Fr. Stavros N. Akrotirianakis is the Proistamenos of St. John Greek Orthodox Church in Tampa, FL. Fr. contributes the Prayer Team Ministry, a daily reflection, which began in February 2015. The Prayer Team now has its own dedicated website! Fr. Stavros has produced two books, “Let All Creation Rejoice: Reflections on Advent, the Nativity and Epiphany”: “https://amzn.to/2t1rXwh and “The Road Back to Christ: Reflections on Lent, Holy Week and the Resurrection.” https://amzn.to/2WAcfG0
“And in praying do not heap up empty phrases as the Gentiles do; for they think that they will be heard for their many words. Do not be like them, for your Father knows what you need before you ask Him.” Matthew 6: 7-8
Good morning Prayer Team!
How long should I pray each time I pray? This is a good question. Prayer does not have to be lengthy in order to be effective. The prayer does not need to be a long prayer, nor does prayer need to be done for a long time. Prayer must be done consistently and must be done joyfully. These are the two ingredients for prayer. We must pray consistently, meaning we must pray often, ideally throughout each day, before and after each event of the day. And we must pray with joy, with faith, with hope. Prayer is not supposed to be a drudgery.
In the Orthodox world, there are prayers that have been composed for almost every occasion one can think of. There are some people who think that prayer should be offered exclusively from what can be found in written form. There are others who shun written prayer as impersonal-they insist that prayer be done only from the heart. Of course, there are days when the mind is distracted and utilizing a prayer from a book has great benefit. There is benefit is “reading” (actually praying) through a series of prayers. But there is also the possibility of tediousness, to just “do” the prayers “to get them done.”
It is most effective to pray in short spurts but to pray often. And these prayers need not be lengthy ones. They can be short, repetitive phrases, designed to focus our minds and hearts on God. Whether before or after driving, before beginning a task, before or after a difficult conversation, bringing Christ into our major challenges allows us to jump over hurdles with more of a sense of purpose and peace. It doesn’t guarantee success, just because you offer a prayer. But prayer offers peace and purpose, and a framework by which we offer up our success as thanks to God and in our failures, we ask God to help us. Today’s prayer are several short phrases that you can say throughout the day, or as you fall asleep at night. Like the song on the radio that plays in our head all day long, allows these prayers to be in your mind throughout the day. Allow them to counteract sinful impulses. Allow them to help you maintain your focus on God, at all times and in all places.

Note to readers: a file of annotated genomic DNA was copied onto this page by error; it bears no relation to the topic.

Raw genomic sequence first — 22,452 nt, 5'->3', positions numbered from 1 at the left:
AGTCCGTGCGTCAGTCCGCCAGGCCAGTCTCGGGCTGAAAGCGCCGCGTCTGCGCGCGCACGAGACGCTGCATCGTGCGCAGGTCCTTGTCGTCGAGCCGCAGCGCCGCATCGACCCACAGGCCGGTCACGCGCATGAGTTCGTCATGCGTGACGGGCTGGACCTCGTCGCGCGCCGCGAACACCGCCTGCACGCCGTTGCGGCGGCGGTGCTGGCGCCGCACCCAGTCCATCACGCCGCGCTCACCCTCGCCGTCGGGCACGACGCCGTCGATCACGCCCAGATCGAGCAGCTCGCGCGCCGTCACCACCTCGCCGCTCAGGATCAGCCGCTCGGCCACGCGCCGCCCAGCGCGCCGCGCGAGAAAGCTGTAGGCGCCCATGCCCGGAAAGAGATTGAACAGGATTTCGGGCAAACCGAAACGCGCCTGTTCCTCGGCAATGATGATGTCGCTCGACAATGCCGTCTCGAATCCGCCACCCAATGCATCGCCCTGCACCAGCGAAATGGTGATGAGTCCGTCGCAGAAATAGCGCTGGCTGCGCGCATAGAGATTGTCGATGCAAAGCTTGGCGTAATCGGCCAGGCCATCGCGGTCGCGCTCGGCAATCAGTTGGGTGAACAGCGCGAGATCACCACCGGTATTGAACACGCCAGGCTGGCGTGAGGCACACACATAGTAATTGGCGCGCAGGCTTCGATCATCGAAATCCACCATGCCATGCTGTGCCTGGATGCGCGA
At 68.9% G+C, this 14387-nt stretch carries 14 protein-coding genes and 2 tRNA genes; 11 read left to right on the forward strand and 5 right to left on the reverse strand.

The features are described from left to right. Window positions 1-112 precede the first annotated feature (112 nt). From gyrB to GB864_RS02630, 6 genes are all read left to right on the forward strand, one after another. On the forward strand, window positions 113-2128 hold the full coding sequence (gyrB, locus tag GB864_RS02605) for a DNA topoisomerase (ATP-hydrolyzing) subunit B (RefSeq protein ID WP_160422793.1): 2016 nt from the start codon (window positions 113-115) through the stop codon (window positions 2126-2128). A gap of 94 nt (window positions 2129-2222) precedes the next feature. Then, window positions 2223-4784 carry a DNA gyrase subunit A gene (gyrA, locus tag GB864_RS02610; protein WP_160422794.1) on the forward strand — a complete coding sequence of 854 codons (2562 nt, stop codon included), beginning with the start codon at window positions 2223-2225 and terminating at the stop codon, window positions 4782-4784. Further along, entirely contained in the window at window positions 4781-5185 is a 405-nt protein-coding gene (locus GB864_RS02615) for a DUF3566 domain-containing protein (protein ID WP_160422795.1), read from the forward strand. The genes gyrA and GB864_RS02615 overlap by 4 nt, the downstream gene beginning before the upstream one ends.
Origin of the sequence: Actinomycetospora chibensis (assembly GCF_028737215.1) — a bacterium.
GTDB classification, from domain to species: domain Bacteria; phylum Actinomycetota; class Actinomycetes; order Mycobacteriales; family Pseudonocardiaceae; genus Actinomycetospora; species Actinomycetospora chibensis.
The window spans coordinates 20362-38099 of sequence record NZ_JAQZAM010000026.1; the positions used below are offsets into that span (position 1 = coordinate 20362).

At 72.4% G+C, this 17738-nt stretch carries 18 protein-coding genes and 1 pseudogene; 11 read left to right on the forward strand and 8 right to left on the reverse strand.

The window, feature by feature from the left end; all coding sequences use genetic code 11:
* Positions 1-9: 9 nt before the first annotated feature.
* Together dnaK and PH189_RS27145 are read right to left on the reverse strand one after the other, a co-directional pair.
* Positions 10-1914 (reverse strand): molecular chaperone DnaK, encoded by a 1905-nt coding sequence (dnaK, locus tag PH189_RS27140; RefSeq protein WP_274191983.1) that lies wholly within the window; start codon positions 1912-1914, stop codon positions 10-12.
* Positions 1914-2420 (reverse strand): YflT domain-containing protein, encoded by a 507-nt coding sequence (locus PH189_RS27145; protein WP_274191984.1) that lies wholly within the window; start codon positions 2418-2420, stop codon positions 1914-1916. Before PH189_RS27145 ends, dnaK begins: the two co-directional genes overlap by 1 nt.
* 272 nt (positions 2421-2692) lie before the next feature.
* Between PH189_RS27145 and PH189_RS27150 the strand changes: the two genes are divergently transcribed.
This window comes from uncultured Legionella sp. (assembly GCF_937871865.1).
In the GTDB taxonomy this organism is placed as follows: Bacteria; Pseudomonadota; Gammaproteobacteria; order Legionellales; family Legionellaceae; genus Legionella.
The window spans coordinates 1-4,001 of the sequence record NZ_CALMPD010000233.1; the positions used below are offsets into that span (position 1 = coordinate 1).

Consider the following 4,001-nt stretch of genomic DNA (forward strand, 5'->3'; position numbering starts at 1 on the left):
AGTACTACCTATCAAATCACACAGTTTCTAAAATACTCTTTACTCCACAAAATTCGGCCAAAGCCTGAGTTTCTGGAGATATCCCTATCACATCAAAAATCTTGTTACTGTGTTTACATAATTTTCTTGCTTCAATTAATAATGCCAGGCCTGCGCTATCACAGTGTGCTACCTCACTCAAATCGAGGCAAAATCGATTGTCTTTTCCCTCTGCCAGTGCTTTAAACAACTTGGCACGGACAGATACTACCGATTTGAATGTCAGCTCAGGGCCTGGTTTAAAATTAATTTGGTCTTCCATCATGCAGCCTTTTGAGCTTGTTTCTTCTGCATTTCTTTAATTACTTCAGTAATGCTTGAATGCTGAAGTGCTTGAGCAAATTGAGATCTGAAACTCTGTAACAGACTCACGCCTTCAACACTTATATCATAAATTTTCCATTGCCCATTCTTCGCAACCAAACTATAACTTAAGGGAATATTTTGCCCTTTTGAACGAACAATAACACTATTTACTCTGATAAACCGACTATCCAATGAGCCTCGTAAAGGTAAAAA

Thank You, Lord.
My Lord, my King and my God.
In You I live and breathe and have my being.
Lord, have mercy.
O Lord Jesus Christ, Son of God, have mercy on me a sinner. (Jesus Prayer)
I believe, Lord, help my unbelief.
I can do all things through Christ who strengthens me.
Have a great day!
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The Orthodox Christian Network (OCN) is an official agency of the Assembly of Canonical Orthodox Bishops. OCN offers videos, podcasts, blogs and music, to enhance Orthodox Christian life. The Prayer Team is a daily devotion written by Fr. Stavros N. Akrotirianakis, the parish priest at St. John the Baptist Greek Orthodox Church in Tampa, Florida. Devotions include a verse from scripture, a commentary from Fr. Stavros, and a short prayer that he writes to match the topic.
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